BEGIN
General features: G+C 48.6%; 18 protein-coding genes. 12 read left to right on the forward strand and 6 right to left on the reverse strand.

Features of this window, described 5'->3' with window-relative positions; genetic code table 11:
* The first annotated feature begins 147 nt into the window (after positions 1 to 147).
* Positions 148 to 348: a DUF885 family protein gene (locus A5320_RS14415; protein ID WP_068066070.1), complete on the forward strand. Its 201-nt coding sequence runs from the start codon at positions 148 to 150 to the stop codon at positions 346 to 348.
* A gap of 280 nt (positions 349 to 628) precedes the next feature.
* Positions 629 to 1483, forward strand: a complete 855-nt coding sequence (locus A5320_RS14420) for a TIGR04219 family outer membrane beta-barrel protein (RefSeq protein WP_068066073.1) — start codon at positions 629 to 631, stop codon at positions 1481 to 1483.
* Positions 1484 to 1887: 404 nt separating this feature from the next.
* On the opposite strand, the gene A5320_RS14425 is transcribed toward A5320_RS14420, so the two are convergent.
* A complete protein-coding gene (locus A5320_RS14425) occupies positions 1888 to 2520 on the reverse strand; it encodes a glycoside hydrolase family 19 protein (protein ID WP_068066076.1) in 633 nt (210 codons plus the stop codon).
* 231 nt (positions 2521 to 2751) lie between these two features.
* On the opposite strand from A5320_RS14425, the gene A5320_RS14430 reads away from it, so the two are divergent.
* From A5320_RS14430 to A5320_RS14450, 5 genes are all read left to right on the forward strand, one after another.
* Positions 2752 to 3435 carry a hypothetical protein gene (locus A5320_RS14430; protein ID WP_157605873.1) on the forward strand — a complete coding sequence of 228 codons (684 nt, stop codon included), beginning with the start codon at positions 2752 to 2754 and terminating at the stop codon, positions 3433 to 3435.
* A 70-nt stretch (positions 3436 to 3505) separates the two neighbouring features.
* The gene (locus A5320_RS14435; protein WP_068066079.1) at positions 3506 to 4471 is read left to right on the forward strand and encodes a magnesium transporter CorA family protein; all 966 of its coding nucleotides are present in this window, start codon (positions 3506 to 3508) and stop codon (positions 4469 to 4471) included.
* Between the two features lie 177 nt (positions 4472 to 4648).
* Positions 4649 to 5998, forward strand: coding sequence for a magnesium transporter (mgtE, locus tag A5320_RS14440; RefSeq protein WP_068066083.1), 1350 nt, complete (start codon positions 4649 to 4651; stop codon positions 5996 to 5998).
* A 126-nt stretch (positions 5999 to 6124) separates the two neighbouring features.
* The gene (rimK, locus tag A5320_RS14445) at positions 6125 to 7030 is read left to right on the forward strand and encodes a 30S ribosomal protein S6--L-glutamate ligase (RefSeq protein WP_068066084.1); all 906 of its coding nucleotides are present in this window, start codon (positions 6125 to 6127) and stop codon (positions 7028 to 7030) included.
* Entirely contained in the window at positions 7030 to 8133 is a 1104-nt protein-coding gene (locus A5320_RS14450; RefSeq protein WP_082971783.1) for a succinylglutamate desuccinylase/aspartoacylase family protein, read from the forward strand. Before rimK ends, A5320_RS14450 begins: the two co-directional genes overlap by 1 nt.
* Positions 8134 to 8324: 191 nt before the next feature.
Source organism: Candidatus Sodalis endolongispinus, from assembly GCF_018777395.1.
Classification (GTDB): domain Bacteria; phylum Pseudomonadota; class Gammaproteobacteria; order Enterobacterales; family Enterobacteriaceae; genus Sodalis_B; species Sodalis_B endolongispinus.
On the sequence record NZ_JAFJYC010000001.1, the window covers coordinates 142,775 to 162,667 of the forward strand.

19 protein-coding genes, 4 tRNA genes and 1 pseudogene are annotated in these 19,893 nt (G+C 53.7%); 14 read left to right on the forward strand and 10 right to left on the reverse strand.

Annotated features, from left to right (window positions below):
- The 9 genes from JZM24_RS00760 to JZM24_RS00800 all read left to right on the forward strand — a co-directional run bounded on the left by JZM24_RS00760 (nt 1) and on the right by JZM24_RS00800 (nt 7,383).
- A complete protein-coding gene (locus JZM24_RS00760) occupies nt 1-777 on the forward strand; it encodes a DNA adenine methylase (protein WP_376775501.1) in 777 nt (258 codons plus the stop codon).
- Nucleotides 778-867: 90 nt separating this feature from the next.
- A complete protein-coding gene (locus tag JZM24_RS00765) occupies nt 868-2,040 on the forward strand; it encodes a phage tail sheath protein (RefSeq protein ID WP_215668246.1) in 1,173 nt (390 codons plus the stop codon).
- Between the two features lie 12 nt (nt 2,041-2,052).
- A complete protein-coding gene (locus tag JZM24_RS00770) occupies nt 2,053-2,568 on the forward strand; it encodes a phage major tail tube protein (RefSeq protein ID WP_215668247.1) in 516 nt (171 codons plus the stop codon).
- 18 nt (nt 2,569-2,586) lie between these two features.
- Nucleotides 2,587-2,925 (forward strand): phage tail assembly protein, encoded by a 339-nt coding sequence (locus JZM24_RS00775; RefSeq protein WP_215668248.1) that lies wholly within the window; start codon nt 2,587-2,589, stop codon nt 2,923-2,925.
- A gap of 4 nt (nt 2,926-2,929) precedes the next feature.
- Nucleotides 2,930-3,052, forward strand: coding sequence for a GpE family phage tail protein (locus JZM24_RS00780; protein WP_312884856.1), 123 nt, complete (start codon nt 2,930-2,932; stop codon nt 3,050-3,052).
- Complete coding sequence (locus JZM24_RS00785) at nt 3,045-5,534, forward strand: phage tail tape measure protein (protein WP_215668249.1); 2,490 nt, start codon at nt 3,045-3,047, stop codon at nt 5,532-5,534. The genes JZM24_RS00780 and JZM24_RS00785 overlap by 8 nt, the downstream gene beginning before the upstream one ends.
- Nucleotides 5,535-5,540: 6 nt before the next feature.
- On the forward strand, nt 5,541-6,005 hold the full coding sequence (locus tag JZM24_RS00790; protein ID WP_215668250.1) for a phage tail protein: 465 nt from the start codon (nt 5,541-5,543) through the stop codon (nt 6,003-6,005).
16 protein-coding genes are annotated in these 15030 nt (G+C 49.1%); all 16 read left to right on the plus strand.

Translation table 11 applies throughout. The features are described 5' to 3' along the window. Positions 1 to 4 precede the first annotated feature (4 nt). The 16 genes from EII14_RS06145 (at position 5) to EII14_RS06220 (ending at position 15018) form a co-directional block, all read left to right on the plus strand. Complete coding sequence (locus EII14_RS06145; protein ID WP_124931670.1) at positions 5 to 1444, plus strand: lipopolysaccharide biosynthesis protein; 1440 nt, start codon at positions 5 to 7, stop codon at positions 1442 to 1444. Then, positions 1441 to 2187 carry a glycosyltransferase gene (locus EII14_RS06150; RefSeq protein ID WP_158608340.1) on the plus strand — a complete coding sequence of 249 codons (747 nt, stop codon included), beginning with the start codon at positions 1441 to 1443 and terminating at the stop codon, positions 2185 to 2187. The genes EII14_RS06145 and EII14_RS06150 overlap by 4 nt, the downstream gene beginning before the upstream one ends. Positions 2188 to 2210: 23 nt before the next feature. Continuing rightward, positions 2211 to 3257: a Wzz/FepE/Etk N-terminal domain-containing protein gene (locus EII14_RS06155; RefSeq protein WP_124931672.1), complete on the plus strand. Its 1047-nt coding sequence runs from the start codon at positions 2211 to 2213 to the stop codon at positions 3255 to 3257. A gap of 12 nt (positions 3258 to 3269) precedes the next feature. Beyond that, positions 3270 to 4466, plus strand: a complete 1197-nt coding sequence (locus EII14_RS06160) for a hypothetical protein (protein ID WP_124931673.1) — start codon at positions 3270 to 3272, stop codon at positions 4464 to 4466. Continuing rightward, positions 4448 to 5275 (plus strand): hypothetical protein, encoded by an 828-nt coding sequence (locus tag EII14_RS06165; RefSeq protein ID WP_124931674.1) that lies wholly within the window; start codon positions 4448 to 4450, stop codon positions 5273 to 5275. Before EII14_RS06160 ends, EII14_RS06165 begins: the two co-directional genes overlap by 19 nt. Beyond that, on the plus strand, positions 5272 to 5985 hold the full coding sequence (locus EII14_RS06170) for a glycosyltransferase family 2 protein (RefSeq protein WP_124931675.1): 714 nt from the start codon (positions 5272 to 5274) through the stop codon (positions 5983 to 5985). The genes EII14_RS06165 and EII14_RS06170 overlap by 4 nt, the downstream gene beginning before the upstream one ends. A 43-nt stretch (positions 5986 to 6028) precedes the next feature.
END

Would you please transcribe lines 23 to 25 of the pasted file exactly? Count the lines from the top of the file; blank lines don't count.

Classification (GTDB): domain Bacteria; phylum Pseudomonadota; class Gammaproteobacteria; order Enterobacterales; family Enterobacteriaceae; genus Sodalis_B; species Sodalis_B endolongispinus.
On the sequence record NZ_JAFJYC010000001.1, the window covers coordinates 142,775 to 162,667 of the forward strand.

19 protein-coding genes, 4 tRNA genes and 1 pseudogene are annotated in these 19,893 nt (G+C 53.7%); 14 read left to right on the forward strand and 10 right to left on the reverse strand.